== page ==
Perhaps on this basis a charge of "political correctness" might survive (not that one is made in this report). And indeed, there was a "general nervousness" about discussing the issues for fear of being thought racist. But, but only in "the earlier years", and could only explain the slowness of the initial response.

Eventually, though, the racial issue was addressed. Good work, the report says, was done by officers in developing a protocol on child protection issues in the mosques in 2008. Each mosque appointed a designated person responsible for child protection, and training was provided for imams and others.

In other words, the racial dimension was recognised and the Muslim community was approached through the appropriate channels. But, the report found, although the current chair of the Rotherham Council of Mosques demonstrated a "strong personal commitment" to dealing with child protection and CSE, he was "disappointed" not to have had any contact from the Council's Safeguarding Board set up to deal with child grooming.

In two separate posts, therefore, Compleat Bastard comes to the very obvious conclusion that "political correctness" cannot be the primary driver of this affair.  Instead, we are dealing with something that is wearily familiar across the entire spectrum of local authority activity. The Rotherham affair is another rank example of municipal dereliction.

Quintessentially,  to come to that conclusion, we have to deal with not just the nature of events, but their scale and duration, and the multiple opportunities the Council had to deal with them, which they failed to take up.

Those are the issues here. That is what makes Rotherham special and lifts it into a league of its own. And Casey acknowledges this. Rotherham is different, she says. Many local authorities have had problems with Asian gangs, and grooming. There were multiple failures at all levels, not only in Rotherham but in Rochdale and elsewhere, especially at official level by social workers and the police. But only in Rotherham have there been so many reports, so much evidence of failure over so long a time, and so many opportunities to put things right, where so many senior politicians have failed to get a grip and take charge.

Thus, although many want to turn this into a race issue, or pursue an anti-Muslim agenda, the Muslim communities are the fall guys for municipal dereliction here, perpetrated at the highest political level in the borough.

What started off as small scale criminality could have been nipped in the bud a long time ago, if the local authority officials and the police had been on the ball. But the escalation, the longevity and the failed opportunities to put things right does put this in a league of its own, with the buck stopping at the politicians who failed so many times to intervene.

As for the CSE problem, it is not even as if we are on our own. No fault, per se, can be attributed to local authorities just because it happens in their districts.  Multiple websites make it clear that this is a global problem. The top five countries named are Sri Lanka, Thailand, Brazil, the United States and Canada.  In the United States alone, it is estimated that at least 100,000 children are used as prostitutes each year, as part of the $9.8 billion sex trafficking industry. Even the FBI is struggling to cope with the scale of the problem.

Furthermore, this is a problem that spans all races, communities and religions. It happens in entirely different countries with different administrations. It is a problem with complex aetiology and a long, ugly history. Linked closely with child pornography, in the UK it is still perpetrated mainly by while males, who often go unpunished for their part in child exploitation.

In fact, so complex is the subject that only racist zealots such as Nick Griffin, have easy answers. Back in 2012, he was content to say that: "The mass street grooming of young girls from the English community is only being carried out by Muslims. All the paedophile groomers in this particular sort of crime – on the street, in gangs – are Muslims. That's the common denominator".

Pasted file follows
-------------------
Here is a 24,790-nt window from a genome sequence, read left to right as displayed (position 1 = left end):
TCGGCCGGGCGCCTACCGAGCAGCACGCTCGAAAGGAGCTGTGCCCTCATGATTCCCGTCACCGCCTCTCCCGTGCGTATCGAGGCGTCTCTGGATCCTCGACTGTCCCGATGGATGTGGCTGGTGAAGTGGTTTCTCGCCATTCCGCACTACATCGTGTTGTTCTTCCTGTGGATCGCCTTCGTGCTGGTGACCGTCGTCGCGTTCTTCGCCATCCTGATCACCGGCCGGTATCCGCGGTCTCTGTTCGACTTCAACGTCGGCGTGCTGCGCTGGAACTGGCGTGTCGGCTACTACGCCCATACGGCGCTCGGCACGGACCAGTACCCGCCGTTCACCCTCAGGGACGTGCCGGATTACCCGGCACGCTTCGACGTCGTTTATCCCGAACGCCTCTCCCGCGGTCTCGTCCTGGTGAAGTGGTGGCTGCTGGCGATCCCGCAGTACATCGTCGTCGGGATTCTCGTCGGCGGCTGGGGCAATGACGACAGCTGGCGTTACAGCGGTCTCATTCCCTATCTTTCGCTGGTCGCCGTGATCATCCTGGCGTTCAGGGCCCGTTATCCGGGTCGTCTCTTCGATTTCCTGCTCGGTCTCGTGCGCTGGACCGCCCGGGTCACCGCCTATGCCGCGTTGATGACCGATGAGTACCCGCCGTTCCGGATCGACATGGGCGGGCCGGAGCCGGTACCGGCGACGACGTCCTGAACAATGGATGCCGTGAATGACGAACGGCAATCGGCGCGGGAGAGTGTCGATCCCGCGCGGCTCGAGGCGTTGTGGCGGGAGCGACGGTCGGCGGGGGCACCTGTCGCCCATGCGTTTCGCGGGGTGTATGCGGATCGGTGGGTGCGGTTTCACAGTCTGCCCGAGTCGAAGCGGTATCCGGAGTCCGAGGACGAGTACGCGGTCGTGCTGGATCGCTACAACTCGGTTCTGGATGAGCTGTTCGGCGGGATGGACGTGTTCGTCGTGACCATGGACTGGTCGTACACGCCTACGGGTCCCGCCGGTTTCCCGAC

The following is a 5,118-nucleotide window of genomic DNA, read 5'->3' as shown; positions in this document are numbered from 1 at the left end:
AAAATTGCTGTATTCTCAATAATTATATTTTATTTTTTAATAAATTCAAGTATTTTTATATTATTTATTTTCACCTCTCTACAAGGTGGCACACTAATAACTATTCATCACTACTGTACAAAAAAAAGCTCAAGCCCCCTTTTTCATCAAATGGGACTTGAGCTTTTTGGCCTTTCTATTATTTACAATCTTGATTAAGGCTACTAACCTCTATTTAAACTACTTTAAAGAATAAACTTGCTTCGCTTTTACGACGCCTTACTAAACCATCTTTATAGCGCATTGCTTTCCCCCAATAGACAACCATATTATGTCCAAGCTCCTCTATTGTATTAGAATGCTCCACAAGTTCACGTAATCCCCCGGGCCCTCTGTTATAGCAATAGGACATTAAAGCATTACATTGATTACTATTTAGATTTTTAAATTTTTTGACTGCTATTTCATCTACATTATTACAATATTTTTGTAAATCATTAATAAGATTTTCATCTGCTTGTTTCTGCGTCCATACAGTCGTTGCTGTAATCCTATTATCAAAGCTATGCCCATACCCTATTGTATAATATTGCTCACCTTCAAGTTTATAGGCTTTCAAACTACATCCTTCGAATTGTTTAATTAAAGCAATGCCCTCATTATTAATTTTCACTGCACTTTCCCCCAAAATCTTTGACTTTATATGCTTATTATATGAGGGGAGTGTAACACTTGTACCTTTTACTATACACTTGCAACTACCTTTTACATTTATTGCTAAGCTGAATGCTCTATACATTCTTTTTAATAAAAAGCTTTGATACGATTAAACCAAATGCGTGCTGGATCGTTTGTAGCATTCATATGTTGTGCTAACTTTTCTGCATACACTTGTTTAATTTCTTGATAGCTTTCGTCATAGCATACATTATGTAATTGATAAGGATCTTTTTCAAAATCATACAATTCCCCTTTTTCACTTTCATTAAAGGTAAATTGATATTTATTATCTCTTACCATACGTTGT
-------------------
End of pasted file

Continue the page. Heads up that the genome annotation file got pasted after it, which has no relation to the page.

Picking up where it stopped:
"You only have to read the Koran or look at the Hadith – the expressions of what the Prophet did in his life – to see where Muslim paedophilia comes from", he continued. "Because it's religiously justified so long as it's other people's children and not their own".

Startlingly, between this and the more extreme Ukip rhetoric, there is not even a fag paper. The Griffin line has been adopted almost to the letter. This is not so much "BNP-lite" as BNP replacement, naked in tooth and claw.

Others have their own personal axes to grind, whether it is social workers, police or any other culpable groups. But to repeat what Casey said, the failings "rest on the collective responsibility of the Council's political and managerial leadership as a whole. Through their action or inaction, many senior managers and Councillors have allowed failings to persist over long periods of time".

That it persisted for so long, in the face of so much evidence, boils down to a failure of the local government, one of many that parades litanies of failures across the board. There may be special factors to do with social services, but the essential issue is that local government has failed once again.

For decades now, criticism of the failures of local government has abounded, and especially of these "rotten" Labour boroughs in the north - a by-word for corruption, inefficiency and unresponsiveness.

Likewise, the police forces - South Yorkshire amongst them, thugs in uniform - racist, inefficient, corrupt and medacious ... Hillsborough stadium anyone? Did the police then treat football fans with any more respect? And was "multiculturalism" at fault there?

So, when confronted with a complex, multi-agency problem such as child sexual exploitation, it comes as absolutely no surprise that they get it wrong. There were perhaps factors in Rotherham that made it a bigger problem than elsewhere, but the fact is that the lacklustre response and the attempts at cover-up are absolutely typical of local government in the region.

People either have short memories, or they are so locked into their narrative that they're not thinking straight, or at all. In quantum terms, there is little different between the behaviour of Rotherham and Doncaster in the "Donnygate" scandal.

There, the issues were different, but we saw the same corruption, inefficiency and unresponsiveness in another Labour fiefdom where democracy takes a back seat, that eventually ended up in the council having to be taken over. Plus ça change ...

In the final analysis, the buck stops with the politicians - locally and nationally. Locally, they've failed and they've been replaced. Now we must look at the system defects that allowed events to happen, and to persist for so long, unchecked. Pinning it all on "political correctness" doesn't even begin to cut it.